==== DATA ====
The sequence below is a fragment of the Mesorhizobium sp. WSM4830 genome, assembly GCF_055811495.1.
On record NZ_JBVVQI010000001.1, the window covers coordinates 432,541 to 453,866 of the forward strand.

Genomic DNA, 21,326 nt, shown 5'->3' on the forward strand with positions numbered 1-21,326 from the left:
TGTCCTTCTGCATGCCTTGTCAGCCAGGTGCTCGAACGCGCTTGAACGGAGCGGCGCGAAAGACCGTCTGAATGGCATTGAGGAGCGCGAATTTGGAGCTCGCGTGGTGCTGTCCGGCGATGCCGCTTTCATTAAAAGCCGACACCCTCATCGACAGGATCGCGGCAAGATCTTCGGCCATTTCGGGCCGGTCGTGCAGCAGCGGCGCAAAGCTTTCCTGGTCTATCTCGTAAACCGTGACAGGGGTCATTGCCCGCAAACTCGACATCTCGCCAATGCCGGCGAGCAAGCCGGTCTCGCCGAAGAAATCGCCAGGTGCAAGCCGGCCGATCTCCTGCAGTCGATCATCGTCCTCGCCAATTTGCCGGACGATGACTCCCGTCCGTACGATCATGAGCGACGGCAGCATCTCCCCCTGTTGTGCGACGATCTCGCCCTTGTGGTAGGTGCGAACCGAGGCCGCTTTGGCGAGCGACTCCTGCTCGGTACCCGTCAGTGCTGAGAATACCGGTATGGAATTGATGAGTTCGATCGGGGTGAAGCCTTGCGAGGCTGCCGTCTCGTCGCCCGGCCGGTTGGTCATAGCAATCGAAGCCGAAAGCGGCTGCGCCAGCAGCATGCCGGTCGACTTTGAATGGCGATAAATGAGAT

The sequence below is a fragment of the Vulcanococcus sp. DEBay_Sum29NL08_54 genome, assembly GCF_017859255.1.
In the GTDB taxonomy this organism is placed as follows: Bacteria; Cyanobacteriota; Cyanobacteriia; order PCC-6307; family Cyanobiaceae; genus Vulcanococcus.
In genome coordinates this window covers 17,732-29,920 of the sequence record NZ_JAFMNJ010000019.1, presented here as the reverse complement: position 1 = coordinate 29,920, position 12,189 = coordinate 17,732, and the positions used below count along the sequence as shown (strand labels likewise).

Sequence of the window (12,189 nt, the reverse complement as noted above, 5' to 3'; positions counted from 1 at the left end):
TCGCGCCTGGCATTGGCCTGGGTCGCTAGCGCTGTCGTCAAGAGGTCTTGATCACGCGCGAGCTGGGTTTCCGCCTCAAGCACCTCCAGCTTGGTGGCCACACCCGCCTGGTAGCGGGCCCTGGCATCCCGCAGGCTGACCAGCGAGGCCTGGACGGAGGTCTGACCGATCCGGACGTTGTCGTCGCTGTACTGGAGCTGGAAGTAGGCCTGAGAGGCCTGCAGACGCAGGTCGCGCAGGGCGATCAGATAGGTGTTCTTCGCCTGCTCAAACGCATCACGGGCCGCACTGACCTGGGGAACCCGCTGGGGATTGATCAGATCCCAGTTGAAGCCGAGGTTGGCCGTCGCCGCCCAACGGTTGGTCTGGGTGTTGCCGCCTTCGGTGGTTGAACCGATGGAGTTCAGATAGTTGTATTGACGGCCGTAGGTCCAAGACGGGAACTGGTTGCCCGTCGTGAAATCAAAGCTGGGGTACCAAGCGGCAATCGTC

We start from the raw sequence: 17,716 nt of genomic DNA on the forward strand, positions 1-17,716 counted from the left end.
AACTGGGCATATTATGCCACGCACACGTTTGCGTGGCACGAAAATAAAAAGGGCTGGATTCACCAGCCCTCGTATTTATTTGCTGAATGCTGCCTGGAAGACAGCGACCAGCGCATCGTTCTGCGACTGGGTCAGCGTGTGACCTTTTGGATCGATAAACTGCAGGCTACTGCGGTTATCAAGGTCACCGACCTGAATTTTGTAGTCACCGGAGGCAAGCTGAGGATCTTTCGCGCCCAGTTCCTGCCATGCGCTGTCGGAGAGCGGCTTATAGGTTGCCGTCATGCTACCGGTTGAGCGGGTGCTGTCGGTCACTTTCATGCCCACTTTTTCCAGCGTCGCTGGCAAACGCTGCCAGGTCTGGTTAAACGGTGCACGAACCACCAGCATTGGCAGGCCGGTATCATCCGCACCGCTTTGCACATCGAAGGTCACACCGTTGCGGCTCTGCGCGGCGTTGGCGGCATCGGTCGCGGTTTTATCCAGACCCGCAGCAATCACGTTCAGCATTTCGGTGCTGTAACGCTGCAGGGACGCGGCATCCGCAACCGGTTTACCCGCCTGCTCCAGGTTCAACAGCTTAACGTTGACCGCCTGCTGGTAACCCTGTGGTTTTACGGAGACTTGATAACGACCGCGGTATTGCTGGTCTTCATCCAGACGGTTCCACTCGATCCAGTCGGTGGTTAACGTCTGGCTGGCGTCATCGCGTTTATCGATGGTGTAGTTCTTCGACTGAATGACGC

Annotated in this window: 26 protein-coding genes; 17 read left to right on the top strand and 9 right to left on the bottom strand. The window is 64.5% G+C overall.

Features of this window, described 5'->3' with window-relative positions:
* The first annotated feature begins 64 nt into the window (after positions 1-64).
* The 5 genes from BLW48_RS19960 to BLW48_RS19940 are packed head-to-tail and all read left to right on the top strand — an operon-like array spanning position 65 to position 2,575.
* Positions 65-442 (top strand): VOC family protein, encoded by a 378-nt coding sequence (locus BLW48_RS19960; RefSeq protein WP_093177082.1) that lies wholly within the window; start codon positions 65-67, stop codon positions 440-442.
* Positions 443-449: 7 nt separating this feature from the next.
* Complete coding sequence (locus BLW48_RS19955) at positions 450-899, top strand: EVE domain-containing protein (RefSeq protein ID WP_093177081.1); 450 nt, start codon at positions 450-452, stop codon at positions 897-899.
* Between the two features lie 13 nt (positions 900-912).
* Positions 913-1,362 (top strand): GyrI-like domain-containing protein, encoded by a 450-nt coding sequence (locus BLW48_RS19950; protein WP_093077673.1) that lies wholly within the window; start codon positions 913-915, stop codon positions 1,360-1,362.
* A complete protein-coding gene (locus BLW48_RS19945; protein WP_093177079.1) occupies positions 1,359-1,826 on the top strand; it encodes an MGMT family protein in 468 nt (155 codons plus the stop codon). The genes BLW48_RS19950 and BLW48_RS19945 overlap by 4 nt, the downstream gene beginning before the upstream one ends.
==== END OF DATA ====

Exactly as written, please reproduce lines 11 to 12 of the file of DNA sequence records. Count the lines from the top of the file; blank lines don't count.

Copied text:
AACTGGGCATATTATGCCACGCACACGTTTGCGTGGCACGAAAATAAAAAGGGCTGGATTCACCAGCCCTCGTATTTATTTGCTGAATGCTGCCTGGAAGACAGCGACCAGCGCATCGTTCTGCGACTGGGTCAGCGTGTGACCTTTTGGATCGATAAACTGCAGGCTACTGCGGTTATCAAGGTCACCGACCTGAATTTTGTAGTCACCGGAGGCAAGCTGAGGATCTTTCGCGCCCAGTTCCTGCCATGCGCTGTCGGAGAGCGGCTTATAGGTTGCCGTCATGCTACCGGTTGAGCGGGTGCTGTCGGTCACTTTCATGCCCACTTTTTCCAGCGTCGCTGGCAAACGCTGCCAGGTCTGGTTAAACGGTGCACGAACCACCAGCATTGGCAGGCCGGTATCATCCGCACCGCTTTGCACATCGAAGGTCACACCGTTGCGGCTCTGCGCGGCGTTGGCGGCATCGGTCGCGGTTTTATCCAGACCCGCAGCAATCACGTTCAGCATTTCGGTGCTGTAACGCTGCAGGGACGCGGCATCCGCAACCGGTTTACCCGCCTGCTCCAGGTTCAACAGCTTAACGTTGACCGCCTGCTGGTAACCCTGTGGTTTTACGGAGACTTGATAACGACCGCGGTATTGCTGGTCTTCATCCAGACGGTTCCACTCGATCCAGTCGGTGGTTAACGTCTGGCTGGCGTCATCGCGTTTATCGATGGTGTAGTTCTTCGACTGAATGACGC

Annotated in this window: 26 protein-coding genes; 17 read left to right on the top strand and 9 right to left on the bottom strand. The window is 64.5% G+C overall.